Image provided by: Independence Public Library; Independence, OR
About Independence enterprise. (Independence, Polk County, Or.) 189?-190? | View Entire Issue (May 4, 1900)
Ten per cent discount
Over 2500 pairs! AH the latest styles!
At prices that will please you. And we are going to give an extra . dis
count of ten per cent on every pair we sell for cash.
For cash sales on all other lines of goods we will give you
Trade Coupons, which will (en title you to an elegant piece of hand-painted
Chinaware FR E E. Ask for particulars and always call for your Coupons
on all your cash purchases. Save your Coupons and you will soon have a
beautiful set of China.
. ..Yours For Business....
Maggie Dennis is on the sick list.
Mrs. Miller and son, of Rickreall,
visited her motaer, Mrs. Parker,
Wm. Fuqua has just received
direct from Kansas City, Mo., one
.of Rector's automatic cream
Mr. R. T. Boothby, with his
team, is preparing D. M. Cal
breath's three acre potato patch
Mrs. Gupton, who has been
quite sick for the past week at the
home of her daughter, Mrs. E.
Davidson, is slowly recovering.
In this vicinity the frost has in
jured nothing but Bartlet pears
and Italian prunes. Cherries,
apples, plums, petite prunes' and
wild blackberries will be a full
Miss Sarah Helmick, who has
been attending school at Albany
for the last two years, has returned
home, being unable to continue
her studies on account of weak
The Woodmen of the World and
Women of Woodcraft, of Buena
Vista, are making arrangements
for a grand picnic, in the near
future, to be given in the fir grove
on Mr. Allie McLaughlin's farm.
Tin young people of this place
hav? formed a Croquet Club and
are spending some of their leisure
in learning to play this fascinating
outdoor game. Now if there 'are
other clubs in the county or pl:ty-
H. D. WHITMAN, Prop.
Washing called for and de
livered, both in Dallas and
Independence. Washing call
ed fur on Tuesday and deliv
ered on Saturday.
Prices guaranteed the lowest
D AN I
era who will form clubs, we will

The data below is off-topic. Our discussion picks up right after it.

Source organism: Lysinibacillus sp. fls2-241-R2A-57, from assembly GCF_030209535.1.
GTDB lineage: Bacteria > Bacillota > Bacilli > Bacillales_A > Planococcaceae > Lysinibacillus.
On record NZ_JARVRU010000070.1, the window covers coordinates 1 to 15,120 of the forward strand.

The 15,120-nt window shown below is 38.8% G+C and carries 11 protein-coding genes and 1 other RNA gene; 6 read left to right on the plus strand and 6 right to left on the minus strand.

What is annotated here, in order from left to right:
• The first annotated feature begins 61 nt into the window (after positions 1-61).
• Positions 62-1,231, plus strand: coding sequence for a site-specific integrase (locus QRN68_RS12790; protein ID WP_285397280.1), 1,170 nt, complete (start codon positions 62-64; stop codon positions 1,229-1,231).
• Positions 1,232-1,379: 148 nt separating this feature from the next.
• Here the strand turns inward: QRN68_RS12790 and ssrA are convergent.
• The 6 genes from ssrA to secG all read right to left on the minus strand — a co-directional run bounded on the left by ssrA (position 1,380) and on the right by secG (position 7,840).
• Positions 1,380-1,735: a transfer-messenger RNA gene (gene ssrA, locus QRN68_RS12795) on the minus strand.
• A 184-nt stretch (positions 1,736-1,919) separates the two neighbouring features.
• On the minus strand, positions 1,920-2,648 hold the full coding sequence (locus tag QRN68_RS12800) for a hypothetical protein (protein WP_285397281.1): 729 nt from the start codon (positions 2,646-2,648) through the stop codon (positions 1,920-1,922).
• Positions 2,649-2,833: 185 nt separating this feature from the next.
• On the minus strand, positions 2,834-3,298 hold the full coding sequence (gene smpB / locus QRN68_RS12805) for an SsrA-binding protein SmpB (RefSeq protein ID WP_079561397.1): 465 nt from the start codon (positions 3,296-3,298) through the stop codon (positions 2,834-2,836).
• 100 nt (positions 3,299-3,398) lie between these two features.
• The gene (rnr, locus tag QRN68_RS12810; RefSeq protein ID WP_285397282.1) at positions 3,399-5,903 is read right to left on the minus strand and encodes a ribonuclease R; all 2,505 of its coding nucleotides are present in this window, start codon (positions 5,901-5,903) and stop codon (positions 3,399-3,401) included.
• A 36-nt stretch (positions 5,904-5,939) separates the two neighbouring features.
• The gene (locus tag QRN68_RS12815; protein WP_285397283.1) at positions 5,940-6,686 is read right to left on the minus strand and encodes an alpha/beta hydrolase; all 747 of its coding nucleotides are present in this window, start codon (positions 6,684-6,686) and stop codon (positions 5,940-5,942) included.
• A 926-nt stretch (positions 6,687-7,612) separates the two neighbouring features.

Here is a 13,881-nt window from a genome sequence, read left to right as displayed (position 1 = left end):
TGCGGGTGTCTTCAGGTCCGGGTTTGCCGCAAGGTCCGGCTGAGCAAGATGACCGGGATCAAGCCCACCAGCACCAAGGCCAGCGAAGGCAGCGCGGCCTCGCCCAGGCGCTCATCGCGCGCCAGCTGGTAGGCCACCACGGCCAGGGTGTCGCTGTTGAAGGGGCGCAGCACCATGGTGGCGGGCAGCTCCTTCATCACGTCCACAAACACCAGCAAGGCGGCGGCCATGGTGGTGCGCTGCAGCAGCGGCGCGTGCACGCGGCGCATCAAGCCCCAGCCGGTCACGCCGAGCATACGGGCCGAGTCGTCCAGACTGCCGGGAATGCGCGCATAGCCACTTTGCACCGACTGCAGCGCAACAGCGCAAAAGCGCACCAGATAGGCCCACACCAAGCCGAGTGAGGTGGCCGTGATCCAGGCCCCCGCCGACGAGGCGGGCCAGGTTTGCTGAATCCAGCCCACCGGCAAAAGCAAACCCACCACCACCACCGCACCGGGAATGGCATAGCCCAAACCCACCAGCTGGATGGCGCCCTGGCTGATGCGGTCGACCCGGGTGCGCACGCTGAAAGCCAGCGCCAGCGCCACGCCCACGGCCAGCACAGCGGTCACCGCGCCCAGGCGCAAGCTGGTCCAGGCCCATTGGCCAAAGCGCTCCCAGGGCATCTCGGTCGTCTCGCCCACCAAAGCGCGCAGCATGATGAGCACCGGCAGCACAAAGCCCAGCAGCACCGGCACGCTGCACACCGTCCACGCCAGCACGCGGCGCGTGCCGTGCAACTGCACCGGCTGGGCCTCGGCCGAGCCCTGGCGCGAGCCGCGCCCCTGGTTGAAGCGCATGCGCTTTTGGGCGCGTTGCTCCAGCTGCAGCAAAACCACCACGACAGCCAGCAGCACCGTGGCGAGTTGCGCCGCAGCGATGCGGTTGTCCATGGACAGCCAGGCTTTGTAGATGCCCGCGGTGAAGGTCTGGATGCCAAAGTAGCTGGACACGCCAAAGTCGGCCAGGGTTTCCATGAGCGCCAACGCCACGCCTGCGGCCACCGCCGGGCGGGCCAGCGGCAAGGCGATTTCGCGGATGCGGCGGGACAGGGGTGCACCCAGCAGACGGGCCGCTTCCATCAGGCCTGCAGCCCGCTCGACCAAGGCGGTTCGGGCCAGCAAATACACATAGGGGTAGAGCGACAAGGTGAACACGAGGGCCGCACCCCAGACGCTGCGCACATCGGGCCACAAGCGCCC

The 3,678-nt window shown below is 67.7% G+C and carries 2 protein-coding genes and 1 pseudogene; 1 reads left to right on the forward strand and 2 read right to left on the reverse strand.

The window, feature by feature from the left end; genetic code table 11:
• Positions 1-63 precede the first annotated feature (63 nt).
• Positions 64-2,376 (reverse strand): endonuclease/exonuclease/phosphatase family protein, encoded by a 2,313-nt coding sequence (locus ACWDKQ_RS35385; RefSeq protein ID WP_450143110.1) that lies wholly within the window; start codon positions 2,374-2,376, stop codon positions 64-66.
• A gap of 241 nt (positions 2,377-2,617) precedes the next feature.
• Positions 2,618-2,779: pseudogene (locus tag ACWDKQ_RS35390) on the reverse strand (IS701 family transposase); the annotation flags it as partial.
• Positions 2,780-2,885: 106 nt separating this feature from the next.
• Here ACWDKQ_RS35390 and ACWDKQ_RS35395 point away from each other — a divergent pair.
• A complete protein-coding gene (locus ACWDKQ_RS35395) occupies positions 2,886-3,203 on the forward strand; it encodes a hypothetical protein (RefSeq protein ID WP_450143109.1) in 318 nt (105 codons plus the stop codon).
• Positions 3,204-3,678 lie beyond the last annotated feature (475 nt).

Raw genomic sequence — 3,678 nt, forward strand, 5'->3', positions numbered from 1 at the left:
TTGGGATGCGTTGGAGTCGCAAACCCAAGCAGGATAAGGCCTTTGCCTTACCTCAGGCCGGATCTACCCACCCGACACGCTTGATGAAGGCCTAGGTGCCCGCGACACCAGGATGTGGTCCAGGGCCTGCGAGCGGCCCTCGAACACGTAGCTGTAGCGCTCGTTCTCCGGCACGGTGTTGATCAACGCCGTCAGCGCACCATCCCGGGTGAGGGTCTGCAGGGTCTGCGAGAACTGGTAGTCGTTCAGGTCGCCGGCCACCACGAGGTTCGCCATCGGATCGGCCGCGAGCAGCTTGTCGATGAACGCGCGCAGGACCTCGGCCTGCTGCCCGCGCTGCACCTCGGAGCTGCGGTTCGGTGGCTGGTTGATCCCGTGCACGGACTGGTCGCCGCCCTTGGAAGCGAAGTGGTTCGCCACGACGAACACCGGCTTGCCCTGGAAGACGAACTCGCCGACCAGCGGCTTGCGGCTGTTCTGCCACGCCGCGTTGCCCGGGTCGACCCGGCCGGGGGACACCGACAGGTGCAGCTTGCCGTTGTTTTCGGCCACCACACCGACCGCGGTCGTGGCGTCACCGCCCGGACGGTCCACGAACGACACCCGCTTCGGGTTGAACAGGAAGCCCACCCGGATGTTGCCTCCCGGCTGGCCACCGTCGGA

extend to them a hearty invitation
to meet with us at some convenient
place and p ay a series of gamps
for the championship of the county.
We are novices, but hope to become
average good players. Let us hear
from you through the Enterprise.
Lagrippe is here in its dreaded
form. ' "' ' ,
Mrs 0. A. Wolverton is in Port
land. Sunday school every Sunday at
10 o'clock. Every one come.
Mr. Raleigh Russ has a new
wheel, also Mi38 May Harper,
Farmers are working early and
late to finish their spring work.
Mrs. F. L. Brown and Mrs. C. H.
Hoag are quite ill with lagrippe.
Miss Minerva Haley, of High
land, is staying at F. "L. Brown's.
Miss Delia Pagenkopf spent last
Saturday with her brother at Lewis
ville. Mr. Sam Thurston, of Dallas,
made his parents a short visit last
Miss Maggie Critchlow, of
Bridgeport, is staying with Mrs.
Misses Cora dimming and Ida
Hubbard paid Buena Vista a visit
one day last week.
Several loads of mohair, which
had been placed in the pool, were
taken from this section to Mon
mouth on the 23rd.
Miss Mary Shives, of this place,
spent Sunday in Dallas.
Miss Butler and father weTe in
our town one day last week.
Mips Addie Prather rode her
wheel to Independence Tuesday.
M. N. Prather came home Satur
day, having been in Portland,
Oregon City and Salem last week
on business. He returned to Salem
Monday, to be gone for a few days.
Picnic to bur given by Woodmen
of the World and Circle, Mav 19th.
one mile rorth ot town, at Allie
McLaughlin grove. A good pro-
ENTERPRISE, INDEPENDENCE, OREGON.
gram to be rendered, including
band music. Every body invited
to come and enjoy themselves.
Wells Mr. Geo. Wells died at
his home Tuesday night (week) of